A Quick Introduction To Succulents
Succulents are a family of plants that have adapted to harsh conditions in amazing ways. Discover more about these fascinating plants, what they are, the many different types, and interesting facts about succulents you may not know.
What is a Succulent?
Succulents are a genus of plants that have evolved to cope with adverse conditions by storing water in their leaves, stems, or roots.
This brief description does not do succulents justice because the many adaptations different succulents use to survive in their habitat have provided us with an intriguing selection of colors, textures, sizes, and shapes.
Succulents vary in size, from living stones no bigger than a pebble to giants of the plant kingdom that can reach 20 feet tall (6 meters).
In all succulents, common traits are a reduced leaf surface to prevent moisture loss through transpiration and an extensive root system to ensure the plant can quickly absorb large volumes of moisture whenever it's available.
Due to their hardiness, succulents are some of the easiest care plants you can grow in your garden. Many different varieties will thrive in your garden in various climates or will do just as well in an indoor pot, provided they receive adequate hours of sunlight and are grown in soil with good drainage.
Different Types of Succulents
The succulent kingdom is divided into three categories: leaf succulents, stem succulents, and a unique group called caudiciform.
Aloes, Sempervivum, and Echeverias are three of the most common types of leaf succulents. Aloes feature thin, fleshy leaves, most often appearing with soft teeth along the edges. Sempervivum and Echeverias are favored for their multicolored leaves, usually arranged in intricate rosettes.
Stem succulents are easily recognized by their long, fleshy stems. Many types of cacti belong to the stem succulents family, where leaves turn into protective spines, and photosynthesis occurs mainly in the stem or trunk.
Caudiciforms are an unusual group of succulents that store water in a fat swollen base in the lower part of the stem. Some varieties hold moisture in an above-ground, fat, and swollen root system. The method these plants use to store water has created more than a few unique and almost alien appearances that make them a favorite for niche gardeners.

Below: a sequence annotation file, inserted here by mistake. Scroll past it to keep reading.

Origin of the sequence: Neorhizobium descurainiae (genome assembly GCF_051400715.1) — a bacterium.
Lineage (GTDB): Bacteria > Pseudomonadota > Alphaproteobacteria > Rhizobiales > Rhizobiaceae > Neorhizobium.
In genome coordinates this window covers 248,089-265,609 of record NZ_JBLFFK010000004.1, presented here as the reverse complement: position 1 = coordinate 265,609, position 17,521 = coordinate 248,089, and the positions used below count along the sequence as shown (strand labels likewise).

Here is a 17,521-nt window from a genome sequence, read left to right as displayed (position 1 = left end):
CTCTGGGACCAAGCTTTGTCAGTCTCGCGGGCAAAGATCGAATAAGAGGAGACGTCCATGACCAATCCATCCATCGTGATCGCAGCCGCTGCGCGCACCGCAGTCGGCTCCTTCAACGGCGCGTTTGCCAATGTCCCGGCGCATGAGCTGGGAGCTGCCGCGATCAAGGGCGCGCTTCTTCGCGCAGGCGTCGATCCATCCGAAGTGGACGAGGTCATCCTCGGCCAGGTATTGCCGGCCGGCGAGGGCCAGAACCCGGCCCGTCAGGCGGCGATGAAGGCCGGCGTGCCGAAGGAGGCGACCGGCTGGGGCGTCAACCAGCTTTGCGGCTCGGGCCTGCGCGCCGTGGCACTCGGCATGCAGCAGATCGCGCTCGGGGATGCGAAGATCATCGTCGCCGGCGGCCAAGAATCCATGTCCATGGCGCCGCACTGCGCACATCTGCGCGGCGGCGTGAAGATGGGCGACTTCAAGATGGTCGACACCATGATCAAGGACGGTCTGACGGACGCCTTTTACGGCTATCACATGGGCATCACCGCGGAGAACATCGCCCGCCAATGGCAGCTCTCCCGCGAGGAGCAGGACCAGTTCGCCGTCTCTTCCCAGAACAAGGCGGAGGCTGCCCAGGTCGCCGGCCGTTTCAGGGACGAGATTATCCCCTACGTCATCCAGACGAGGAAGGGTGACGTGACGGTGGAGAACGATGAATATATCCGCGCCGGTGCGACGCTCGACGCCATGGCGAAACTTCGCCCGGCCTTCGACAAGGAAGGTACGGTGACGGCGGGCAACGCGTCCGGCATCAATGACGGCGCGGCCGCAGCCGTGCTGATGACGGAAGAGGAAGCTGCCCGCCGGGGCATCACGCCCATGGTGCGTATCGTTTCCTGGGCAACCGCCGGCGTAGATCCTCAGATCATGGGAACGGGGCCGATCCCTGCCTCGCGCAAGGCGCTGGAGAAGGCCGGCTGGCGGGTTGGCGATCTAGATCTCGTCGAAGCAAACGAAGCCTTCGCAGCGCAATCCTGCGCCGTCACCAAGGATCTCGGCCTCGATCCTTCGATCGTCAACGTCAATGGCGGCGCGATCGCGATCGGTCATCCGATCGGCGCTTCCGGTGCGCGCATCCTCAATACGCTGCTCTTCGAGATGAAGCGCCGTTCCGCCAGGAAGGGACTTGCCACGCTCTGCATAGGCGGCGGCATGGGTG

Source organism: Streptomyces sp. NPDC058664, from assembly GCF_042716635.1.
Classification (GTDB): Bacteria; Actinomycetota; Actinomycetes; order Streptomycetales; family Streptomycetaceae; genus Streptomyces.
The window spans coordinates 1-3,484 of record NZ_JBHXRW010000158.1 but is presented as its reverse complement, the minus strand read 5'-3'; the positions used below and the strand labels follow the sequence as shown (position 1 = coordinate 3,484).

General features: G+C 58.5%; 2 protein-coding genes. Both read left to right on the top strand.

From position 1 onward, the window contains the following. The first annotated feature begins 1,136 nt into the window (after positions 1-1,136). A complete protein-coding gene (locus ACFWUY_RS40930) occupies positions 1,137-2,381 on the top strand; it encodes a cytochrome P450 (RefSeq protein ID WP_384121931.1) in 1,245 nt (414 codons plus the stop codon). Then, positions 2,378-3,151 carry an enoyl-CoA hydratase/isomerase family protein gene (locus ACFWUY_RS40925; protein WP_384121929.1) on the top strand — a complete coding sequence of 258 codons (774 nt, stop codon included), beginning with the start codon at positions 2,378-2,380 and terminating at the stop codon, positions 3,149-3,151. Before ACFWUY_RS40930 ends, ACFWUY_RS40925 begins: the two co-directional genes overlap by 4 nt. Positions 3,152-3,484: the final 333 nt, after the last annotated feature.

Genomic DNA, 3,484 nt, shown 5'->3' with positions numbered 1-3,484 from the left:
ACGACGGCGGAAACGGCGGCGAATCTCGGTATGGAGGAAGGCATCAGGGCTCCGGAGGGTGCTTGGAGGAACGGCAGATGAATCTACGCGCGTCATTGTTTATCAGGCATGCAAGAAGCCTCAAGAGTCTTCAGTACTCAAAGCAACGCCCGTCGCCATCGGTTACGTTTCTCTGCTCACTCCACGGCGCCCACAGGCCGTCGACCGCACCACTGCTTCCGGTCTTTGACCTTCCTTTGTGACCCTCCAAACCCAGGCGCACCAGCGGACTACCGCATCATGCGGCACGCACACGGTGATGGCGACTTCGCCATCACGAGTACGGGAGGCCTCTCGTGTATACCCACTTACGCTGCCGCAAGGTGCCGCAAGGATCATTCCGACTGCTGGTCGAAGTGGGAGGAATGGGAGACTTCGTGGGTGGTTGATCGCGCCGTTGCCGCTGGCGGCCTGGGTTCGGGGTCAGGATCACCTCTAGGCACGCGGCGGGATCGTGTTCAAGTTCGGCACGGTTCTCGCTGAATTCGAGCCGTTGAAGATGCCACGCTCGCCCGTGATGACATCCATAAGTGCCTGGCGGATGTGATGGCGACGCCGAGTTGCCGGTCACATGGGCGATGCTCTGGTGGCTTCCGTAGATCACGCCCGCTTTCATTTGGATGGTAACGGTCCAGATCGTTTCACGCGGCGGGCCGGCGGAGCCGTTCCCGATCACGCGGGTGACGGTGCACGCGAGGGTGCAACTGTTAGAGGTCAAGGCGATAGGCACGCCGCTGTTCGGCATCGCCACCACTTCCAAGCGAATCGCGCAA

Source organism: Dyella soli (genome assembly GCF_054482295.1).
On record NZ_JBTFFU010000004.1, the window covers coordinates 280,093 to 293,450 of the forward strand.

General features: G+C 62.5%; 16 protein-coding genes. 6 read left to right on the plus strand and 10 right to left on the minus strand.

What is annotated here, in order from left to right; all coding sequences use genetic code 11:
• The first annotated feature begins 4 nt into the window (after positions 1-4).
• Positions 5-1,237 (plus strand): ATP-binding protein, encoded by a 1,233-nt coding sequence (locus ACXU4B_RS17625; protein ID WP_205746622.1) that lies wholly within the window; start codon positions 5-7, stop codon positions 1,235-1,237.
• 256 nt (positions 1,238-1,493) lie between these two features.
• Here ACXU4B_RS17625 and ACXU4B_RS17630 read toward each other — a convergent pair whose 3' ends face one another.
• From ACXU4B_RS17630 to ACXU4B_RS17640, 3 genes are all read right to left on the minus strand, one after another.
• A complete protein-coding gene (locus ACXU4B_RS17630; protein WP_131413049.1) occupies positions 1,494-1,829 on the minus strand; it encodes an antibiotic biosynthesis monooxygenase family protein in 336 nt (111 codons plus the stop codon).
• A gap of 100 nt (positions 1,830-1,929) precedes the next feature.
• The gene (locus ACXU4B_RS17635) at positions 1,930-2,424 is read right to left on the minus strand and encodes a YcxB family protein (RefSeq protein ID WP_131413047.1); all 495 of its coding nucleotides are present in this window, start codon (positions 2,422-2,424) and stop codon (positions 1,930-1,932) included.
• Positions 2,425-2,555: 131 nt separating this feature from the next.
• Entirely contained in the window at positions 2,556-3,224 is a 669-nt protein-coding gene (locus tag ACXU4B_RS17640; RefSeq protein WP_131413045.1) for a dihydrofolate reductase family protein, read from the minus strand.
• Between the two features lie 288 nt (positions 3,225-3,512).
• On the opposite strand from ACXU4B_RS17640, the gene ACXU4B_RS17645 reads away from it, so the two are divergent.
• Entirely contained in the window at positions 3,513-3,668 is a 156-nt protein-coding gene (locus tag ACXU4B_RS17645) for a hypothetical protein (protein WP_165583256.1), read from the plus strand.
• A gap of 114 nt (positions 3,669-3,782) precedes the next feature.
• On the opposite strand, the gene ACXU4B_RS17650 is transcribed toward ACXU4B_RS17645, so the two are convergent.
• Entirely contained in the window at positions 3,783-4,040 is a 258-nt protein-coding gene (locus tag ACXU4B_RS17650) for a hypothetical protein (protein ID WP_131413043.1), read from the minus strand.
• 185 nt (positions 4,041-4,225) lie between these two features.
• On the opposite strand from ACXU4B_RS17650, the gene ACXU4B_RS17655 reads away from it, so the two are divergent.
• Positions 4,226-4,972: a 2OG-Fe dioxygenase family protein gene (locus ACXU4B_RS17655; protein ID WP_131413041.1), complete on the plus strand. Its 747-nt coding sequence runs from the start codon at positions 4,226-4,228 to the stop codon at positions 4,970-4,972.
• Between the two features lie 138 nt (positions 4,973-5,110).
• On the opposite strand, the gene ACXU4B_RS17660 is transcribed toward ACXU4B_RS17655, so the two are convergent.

Some Unusual Facts About Succulents
Succulents have developed many different ways to protect themselves in the harsh environment in which they grow, such as waxy protective coverings, varnish, hairs, resin, and woody bark. From this information, we can determine that all cacti are succulents, but not all succulents are cacti.
Some species of succulents, like the Delosperma, develop an outer layer that resembles ice or a layer of quartz crystals. These ‘crystals’ reflect some of the sun’s light and provide a level of camouflage against creatures that might like to make a meal out of them.
Living stone succulents, or lithops, also use an unusual approach to surviving in dry arid environments. The plant survives a blistering hot climate by keeping most of its mass underground, with just the top of the succulent appearing on the surface. It looks like a small stone or pebble that helps it blend into the surrounding landscape to avoid getting eaten by desert foragers.
Another extraordinary adaptation succulents use to survive is to improve light collection for photosynthesis through a translucent windowpane. Light can enter through the ‘window,’ but moisture is trapped inside against the drying heat.